Not Of This Earth (1988)

Produced by Roger Corman (who produced the 1957, 1988 and 1995 versions of this film, no joke)
Directed by Jim Wynorski.

This movie gets me.
When there’s theremin, 80’s drums and synth in the first 10 seconds of an alien invasion movie, you know at least one person knew what they were doing.

The movie starts like any good invasion movie should: in space, following a space whatnot hurtling toward earth.
Our token alien appears as a conspicuously nondescript man in a business suit with sunglasses and a silver briefcase, having taken on the completely average name of Mr. Johnson.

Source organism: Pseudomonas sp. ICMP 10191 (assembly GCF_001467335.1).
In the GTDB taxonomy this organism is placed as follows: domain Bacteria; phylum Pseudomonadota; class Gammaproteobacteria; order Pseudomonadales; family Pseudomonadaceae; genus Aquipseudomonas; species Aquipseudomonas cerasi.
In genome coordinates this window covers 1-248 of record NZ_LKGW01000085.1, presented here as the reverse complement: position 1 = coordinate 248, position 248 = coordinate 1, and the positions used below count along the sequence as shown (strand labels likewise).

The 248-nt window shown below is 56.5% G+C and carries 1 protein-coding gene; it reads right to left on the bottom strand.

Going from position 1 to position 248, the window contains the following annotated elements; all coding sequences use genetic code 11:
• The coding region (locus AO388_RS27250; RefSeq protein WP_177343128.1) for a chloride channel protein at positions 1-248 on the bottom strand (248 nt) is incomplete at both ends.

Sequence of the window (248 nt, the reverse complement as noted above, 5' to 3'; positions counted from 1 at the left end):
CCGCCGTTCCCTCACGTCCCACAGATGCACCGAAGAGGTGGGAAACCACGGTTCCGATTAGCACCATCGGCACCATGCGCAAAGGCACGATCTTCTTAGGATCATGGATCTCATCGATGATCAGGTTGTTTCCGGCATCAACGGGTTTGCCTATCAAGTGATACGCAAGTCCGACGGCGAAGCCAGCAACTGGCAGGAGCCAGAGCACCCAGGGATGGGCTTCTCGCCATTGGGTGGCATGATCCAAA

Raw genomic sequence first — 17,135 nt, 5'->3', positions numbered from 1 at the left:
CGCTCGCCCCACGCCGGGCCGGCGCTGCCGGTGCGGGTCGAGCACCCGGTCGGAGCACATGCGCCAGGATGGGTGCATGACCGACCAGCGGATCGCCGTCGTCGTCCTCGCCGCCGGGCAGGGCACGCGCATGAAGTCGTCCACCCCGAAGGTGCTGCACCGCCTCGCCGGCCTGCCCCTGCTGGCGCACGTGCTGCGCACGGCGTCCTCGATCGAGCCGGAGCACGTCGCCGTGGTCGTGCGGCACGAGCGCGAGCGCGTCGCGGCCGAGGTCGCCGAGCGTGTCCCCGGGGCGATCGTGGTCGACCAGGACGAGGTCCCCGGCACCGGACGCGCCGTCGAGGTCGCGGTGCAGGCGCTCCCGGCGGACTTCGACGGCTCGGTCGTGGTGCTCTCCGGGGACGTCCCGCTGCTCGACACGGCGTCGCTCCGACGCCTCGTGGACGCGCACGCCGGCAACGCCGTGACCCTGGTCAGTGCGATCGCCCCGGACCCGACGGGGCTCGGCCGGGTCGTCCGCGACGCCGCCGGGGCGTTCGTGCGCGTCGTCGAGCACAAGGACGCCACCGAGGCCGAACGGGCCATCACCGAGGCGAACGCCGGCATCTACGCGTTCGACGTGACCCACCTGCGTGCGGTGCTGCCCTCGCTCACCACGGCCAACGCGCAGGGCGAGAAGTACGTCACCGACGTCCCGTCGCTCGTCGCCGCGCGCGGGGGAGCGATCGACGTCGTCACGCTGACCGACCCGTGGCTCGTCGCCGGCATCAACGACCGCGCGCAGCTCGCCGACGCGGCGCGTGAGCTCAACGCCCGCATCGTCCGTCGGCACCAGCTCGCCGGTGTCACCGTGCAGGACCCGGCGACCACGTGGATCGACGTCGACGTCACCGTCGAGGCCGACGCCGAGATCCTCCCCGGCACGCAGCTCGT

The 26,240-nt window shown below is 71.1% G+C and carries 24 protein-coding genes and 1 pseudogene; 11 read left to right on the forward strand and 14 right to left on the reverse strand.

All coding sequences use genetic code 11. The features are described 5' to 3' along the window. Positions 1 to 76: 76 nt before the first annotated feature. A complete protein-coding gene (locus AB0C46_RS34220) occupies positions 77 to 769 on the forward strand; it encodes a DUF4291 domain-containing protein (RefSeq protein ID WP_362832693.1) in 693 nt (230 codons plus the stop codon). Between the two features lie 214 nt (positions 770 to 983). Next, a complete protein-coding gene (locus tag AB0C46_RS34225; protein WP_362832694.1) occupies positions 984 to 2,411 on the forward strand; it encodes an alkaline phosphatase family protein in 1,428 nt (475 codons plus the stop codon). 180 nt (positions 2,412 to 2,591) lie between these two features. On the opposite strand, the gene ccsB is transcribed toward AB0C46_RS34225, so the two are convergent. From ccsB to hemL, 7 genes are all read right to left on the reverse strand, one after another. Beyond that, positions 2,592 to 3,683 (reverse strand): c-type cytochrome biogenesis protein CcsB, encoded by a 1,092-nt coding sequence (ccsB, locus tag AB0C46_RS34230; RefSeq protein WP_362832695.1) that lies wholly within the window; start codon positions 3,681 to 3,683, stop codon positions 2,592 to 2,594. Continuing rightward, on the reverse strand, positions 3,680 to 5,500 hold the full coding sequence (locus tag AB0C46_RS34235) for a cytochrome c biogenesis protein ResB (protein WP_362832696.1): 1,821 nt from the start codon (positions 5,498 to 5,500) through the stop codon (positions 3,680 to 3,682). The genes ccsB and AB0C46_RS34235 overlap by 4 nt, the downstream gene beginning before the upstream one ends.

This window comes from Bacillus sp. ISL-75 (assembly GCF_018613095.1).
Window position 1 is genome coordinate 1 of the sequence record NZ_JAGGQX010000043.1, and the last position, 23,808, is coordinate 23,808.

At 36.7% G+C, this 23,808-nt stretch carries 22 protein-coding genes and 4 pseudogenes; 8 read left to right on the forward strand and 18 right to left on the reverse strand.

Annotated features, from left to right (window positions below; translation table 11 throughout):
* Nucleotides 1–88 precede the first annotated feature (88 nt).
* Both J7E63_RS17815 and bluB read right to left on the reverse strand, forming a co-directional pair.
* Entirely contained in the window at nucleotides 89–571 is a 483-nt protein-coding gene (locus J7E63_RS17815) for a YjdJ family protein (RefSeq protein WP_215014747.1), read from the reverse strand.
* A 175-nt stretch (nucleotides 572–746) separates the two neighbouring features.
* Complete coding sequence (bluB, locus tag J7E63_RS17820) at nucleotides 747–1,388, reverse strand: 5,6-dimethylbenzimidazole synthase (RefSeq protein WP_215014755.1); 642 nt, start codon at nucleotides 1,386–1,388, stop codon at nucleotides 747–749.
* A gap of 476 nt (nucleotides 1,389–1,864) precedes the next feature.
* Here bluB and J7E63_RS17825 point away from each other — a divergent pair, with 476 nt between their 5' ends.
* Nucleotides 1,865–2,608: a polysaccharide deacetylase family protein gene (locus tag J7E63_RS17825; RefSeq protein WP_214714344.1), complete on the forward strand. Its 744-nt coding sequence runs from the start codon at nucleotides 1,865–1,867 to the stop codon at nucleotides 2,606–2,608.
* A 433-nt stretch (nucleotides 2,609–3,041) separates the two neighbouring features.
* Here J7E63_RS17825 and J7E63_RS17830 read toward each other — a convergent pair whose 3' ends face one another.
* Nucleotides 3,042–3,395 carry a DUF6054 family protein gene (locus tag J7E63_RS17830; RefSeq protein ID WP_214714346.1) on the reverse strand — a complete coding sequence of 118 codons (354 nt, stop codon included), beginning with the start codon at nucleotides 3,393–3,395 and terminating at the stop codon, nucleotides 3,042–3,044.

He needs human blood (to save his dying world/self) but has trouble getting it by going into a clinic and nonchalantly stating ‘I HAVE NO FEAR, I CAME FOR A TRANSFUSION OF BLOOD’. He decides to mind-enslave the doctor to discretely study his blood and–getting the vague notion of what a nurse does–he offers the nurse cash to come live with him in his house and preserve his life while the doctor conducts his studies looking for a cure for space-anemia.